Get a whiteboard if working in a group or a notebook if solo. Expect it to get messy.
Understand the problem being solved. Without a clear problem, you end up creating a solution in search of a problem.
Cars are black boxes for most people. In particular, the check engine light is a car owner’s worst nightmare. It is an enigma that could mean expensive engine work or just that the gas cap is loose.
Choose a specific target user to design for. You'll never make everybody happy, but you can make some people love you. Focus on those people.
Our target users are young professionals who have bought their first car and can’t afford unforeseen expenses on it. They do not know anything about car engines but have smartphones.
How do users currently solve the problem? This step involves talking to prospective users and collecting responses. Analyze the data to find patterns.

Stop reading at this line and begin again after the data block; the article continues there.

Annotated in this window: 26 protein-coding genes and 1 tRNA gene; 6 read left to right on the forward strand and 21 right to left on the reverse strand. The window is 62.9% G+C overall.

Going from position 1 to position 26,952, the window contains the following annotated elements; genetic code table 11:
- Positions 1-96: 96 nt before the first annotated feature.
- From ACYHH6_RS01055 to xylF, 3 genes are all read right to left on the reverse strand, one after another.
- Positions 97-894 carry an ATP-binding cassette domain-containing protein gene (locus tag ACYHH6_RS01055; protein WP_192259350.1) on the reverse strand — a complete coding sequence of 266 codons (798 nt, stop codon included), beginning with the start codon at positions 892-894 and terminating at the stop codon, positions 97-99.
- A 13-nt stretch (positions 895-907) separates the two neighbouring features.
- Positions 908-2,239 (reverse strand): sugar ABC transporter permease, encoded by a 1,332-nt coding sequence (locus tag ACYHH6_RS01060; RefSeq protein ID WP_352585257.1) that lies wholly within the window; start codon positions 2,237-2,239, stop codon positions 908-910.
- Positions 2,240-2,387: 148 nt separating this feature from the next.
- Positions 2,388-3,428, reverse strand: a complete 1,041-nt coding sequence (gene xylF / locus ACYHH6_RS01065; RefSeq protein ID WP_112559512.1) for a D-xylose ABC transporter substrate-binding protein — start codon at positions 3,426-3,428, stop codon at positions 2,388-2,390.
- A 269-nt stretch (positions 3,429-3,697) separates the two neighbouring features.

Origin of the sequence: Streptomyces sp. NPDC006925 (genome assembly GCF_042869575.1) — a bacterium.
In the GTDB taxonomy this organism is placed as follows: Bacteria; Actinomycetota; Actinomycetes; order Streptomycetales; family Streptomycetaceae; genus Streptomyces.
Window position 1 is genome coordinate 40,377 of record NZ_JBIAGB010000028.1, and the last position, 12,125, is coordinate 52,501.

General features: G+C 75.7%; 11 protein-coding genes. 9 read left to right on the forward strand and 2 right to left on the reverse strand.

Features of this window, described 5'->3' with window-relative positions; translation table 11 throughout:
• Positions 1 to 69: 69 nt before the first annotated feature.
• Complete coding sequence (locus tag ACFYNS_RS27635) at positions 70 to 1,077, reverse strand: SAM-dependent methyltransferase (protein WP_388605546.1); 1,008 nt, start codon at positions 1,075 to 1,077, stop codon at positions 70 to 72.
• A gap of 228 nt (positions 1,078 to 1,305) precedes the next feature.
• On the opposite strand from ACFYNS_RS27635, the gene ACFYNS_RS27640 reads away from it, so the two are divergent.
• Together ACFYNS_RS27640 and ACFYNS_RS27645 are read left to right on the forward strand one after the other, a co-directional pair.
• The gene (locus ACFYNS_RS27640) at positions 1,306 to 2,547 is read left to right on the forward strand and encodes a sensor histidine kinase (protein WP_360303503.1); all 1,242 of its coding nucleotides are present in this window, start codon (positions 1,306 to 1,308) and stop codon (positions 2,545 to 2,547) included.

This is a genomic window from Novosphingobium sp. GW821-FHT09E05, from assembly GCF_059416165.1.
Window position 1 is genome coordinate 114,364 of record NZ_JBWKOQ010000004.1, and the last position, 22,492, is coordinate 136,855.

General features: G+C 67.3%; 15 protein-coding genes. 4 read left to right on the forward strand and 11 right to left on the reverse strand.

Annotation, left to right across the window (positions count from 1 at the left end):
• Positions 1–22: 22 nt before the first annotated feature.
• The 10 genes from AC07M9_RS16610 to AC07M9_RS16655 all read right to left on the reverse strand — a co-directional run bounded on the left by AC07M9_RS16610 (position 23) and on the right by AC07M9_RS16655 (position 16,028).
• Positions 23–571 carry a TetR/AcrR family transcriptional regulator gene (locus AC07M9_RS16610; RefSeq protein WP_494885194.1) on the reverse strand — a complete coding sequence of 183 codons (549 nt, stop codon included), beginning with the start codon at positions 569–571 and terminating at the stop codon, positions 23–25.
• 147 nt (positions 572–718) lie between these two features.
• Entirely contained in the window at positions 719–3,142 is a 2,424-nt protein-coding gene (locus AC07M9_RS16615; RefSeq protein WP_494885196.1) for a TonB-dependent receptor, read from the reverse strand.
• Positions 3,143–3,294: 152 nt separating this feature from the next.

If the check engine light turns on, users generally ignore the problem for as long as possible and pray the car keeps working. Eventually they take their car to a mechanic for a diagnosis and quote. They have to trust the mechanic because they don’t know what’s reasonable.
Codify user behavior and thought process.
Assess the strengths and weaknesses of competitors.
Prioritize the most important tasks by usage frequency.
Illustrate typical use case scenarios of when and why the user will use the product.
Visualize how the product will be used from start to finish.
Low-fidelity mockups to determine layout and UX. The visual design will come later.
Use the wireframes to create a low-fidelity prototype suitable for user testing.
High-fidelity mockups to flesh out the visual design.
Build the most basic version of the product possible that can still be used by customers to solve the problem. If you are not embarassed by your MVP, you worked on it too long.
All examples shown from Problem Statement to Mockup are based on a friend’s awesome startup, Strados.